order / disorder

Chaos

A deterministic system is one whose future states are completely fixed by its current state and its rule of dyamical motion. Determinism has historically been linked to prediction, and the laws governing planetary motion became the paradigmatic example of determinism and predictibility. (cf. clock) Thus Pierre Simon de Laplace, following Newton, believed that " Given for one instant an intelligence which could comprehend all the forces by which nature is animated and the respective positions of the beings which compose it...nothing would be uncertain, and the future as the past would be present to its eyes." 

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dirt

Mary Douglas, in Purity and Danger describes dirt as "that which has no place." As we know it, dirt is essentially disorder. Dirt offends against order. Eliminating it is not a negative moment, but a positive effort to organise the environment. Rituals of purity and impurity create unity in experience. (Mary Douglas, Purity and Danger) (cf formless)

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information

A wholly new set of convergences occurred around the term of entropy when it was adopted by Claude Shannon, on the advice of John von Neumann, in the context of information. Shannon was concerned with transmitting signals down wires. He brilliantly thought of the minimal signal as a" yes" or "no" answer, hence representable as the binary 1 or 0, now called a "bit." He considered the entropy of a source sending a prospective signal as the set of possible signals that might be sent, where each message was to be weighted by the probability of actually being sent and used the same mathematics as Bolzmann.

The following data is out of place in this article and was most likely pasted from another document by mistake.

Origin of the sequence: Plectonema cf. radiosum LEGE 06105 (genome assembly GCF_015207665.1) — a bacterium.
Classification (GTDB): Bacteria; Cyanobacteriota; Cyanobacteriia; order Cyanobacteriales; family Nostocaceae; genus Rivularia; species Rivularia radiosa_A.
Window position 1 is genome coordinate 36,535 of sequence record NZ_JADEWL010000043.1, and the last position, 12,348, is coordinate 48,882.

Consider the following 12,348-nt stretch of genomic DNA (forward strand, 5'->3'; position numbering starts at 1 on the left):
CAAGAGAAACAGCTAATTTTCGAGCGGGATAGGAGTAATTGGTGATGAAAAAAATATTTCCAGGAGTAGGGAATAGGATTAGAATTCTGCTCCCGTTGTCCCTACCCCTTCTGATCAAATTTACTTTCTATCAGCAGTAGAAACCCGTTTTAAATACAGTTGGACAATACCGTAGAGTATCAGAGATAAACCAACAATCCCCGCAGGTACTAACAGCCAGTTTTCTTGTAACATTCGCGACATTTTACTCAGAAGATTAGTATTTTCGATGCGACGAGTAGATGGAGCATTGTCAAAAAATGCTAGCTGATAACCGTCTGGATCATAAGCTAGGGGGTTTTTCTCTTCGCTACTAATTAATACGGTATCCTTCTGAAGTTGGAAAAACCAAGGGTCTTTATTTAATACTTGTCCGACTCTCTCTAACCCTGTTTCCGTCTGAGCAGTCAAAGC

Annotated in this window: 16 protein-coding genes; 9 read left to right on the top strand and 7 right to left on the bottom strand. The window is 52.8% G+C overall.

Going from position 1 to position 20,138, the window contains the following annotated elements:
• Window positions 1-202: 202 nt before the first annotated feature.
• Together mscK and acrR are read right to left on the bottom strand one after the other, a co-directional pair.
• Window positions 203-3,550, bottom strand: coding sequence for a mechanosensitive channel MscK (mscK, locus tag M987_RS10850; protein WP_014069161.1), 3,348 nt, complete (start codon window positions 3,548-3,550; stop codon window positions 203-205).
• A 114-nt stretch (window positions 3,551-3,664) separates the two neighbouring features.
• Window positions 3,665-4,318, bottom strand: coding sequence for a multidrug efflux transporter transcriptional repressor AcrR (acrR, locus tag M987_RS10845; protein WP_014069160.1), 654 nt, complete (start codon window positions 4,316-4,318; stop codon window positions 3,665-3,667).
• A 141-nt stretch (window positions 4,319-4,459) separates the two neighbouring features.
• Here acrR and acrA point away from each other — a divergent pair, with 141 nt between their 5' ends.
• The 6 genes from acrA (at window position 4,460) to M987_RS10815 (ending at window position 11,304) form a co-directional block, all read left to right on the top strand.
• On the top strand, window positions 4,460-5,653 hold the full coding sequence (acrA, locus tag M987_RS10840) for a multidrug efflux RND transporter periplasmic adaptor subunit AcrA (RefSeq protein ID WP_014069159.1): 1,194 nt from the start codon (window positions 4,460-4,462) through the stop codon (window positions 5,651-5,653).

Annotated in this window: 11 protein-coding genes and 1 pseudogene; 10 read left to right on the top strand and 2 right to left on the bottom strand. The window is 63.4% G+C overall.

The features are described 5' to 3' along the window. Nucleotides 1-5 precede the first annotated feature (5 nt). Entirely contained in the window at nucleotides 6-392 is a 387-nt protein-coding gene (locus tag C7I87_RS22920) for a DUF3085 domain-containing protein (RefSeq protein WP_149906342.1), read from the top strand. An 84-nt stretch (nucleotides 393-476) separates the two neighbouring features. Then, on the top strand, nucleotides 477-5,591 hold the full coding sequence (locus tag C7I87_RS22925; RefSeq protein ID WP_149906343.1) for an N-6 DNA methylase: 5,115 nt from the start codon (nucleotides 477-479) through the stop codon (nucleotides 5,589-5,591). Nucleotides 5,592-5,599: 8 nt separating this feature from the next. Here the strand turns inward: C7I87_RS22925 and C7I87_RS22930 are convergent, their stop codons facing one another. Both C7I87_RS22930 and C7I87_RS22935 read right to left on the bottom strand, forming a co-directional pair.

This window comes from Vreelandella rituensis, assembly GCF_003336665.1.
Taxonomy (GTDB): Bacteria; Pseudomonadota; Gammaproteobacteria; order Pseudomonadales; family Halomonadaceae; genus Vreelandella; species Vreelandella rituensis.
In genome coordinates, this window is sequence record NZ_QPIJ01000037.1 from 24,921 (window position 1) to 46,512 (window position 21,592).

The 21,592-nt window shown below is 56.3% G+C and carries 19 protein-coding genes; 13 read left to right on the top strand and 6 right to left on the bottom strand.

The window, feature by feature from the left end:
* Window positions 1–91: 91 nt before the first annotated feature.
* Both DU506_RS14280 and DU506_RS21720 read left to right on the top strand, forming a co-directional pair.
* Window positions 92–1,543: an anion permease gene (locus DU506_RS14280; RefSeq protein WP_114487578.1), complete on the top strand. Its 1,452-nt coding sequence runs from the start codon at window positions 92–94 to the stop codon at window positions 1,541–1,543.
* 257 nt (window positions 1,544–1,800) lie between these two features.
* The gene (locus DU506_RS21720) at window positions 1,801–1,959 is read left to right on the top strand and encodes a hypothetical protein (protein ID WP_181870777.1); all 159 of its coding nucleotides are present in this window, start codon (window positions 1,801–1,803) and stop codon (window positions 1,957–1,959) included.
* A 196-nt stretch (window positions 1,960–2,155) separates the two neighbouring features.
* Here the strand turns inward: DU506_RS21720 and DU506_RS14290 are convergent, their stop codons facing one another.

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order/disorder

"Our march towards order " (Le Corbusier)

All great philosophical and theological systems have been built around the question of order and disorder, and they have all priveleged order over disorder. 

For Claude Levi-Strauss, primitive thought is just as much based on the demand for order as is scientific thought, whose most basic postulate is that nature itself is orderly. For native thought, "all sacred things must have their place." Sacred objects contribute to the maintenance of order by occupying the places allocated to them. If they were taken out of their place, even in thought, the entire order of the universe would be destroyed. (The Savage Mind, p. 10) For Levi-Strauss, the aesthetic emotion is the result of a union "in miniature" in the work of art, between the structural order and the order of events

"Science is any attempt to bring facts into logical order". B. Bavink